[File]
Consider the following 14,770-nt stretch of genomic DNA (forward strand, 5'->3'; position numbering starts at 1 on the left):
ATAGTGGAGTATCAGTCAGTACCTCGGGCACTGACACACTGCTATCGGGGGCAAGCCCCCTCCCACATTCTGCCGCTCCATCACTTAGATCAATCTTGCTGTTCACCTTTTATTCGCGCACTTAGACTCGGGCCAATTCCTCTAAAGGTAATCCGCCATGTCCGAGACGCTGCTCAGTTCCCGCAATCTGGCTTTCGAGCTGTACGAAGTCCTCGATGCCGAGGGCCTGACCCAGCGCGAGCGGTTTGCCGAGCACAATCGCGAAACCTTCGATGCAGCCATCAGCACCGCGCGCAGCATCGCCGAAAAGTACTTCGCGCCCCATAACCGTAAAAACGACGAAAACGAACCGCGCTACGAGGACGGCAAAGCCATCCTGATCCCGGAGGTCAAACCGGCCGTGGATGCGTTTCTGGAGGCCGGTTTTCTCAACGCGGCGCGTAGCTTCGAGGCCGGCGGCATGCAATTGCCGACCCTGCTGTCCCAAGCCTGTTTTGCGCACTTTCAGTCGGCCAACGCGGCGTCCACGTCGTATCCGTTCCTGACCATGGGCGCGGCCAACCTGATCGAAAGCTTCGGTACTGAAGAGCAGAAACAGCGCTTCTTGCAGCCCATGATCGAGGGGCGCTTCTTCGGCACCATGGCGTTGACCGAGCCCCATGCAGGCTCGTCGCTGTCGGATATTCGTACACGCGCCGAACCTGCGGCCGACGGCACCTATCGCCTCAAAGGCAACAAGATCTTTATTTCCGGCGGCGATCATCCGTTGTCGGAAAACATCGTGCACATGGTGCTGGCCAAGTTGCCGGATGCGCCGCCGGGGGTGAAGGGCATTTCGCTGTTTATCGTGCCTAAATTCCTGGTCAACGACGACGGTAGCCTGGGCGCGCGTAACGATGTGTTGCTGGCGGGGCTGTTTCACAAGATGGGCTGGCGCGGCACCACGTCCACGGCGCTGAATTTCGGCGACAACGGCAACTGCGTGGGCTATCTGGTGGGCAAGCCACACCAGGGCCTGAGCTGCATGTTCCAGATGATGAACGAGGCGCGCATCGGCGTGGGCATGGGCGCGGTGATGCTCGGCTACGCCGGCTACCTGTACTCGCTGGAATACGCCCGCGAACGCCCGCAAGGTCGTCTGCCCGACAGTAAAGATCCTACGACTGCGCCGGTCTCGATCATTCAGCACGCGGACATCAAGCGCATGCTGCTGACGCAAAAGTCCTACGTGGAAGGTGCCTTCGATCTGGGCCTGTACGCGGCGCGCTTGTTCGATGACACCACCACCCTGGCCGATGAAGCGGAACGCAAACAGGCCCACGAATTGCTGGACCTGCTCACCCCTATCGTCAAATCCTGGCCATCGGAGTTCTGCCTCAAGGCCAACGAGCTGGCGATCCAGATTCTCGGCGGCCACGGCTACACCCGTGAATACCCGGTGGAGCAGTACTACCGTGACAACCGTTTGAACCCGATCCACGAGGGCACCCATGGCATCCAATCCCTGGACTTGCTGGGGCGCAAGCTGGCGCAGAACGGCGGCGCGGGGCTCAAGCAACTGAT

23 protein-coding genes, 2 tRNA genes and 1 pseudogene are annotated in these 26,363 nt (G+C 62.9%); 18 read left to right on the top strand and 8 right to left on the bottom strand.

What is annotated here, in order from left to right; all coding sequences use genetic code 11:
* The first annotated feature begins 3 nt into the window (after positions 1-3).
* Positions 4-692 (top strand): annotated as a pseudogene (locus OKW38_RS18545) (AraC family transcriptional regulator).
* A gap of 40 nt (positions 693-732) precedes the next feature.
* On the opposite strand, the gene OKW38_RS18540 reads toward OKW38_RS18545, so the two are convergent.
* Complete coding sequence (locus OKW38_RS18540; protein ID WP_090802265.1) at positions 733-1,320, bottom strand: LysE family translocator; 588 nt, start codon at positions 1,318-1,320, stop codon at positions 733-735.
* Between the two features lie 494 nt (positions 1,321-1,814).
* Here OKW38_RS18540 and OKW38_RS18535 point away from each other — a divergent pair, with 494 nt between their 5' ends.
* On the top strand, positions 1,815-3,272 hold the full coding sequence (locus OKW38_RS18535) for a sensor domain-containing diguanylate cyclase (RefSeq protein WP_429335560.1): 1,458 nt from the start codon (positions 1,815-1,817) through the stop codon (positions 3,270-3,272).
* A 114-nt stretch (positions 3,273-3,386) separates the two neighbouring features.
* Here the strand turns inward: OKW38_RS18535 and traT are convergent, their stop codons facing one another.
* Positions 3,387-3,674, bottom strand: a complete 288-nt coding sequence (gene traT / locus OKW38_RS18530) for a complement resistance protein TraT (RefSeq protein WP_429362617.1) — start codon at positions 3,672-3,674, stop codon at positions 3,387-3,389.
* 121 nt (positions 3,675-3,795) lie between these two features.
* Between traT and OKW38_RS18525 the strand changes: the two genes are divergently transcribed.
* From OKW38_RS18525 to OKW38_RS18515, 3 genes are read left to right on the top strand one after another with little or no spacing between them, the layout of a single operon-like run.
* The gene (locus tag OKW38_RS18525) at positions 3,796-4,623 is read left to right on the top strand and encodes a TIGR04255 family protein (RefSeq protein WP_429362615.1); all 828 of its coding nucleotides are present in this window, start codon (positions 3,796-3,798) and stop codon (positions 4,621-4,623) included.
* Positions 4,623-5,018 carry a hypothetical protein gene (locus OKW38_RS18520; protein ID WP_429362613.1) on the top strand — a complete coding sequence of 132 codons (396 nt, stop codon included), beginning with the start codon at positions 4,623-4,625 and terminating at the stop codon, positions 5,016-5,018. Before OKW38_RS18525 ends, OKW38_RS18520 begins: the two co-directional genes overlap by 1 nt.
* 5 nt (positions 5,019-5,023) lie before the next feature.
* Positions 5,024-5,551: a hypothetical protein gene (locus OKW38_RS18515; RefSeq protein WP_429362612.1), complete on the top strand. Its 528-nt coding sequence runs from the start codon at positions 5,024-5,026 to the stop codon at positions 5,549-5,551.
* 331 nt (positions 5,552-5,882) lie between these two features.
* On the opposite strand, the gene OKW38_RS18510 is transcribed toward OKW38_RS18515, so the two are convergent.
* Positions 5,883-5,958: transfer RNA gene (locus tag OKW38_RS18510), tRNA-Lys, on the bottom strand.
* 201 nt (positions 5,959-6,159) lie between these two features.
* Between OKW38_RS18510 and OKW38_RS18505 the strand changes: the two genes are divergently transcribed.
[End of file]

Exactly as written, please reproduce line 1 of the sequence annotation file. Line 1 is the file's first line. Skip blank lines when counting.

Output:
Consider the following 14,770-nt stretch of genomic DNA (forward strand, 5'->3'; position numbering starts at 1 on the left):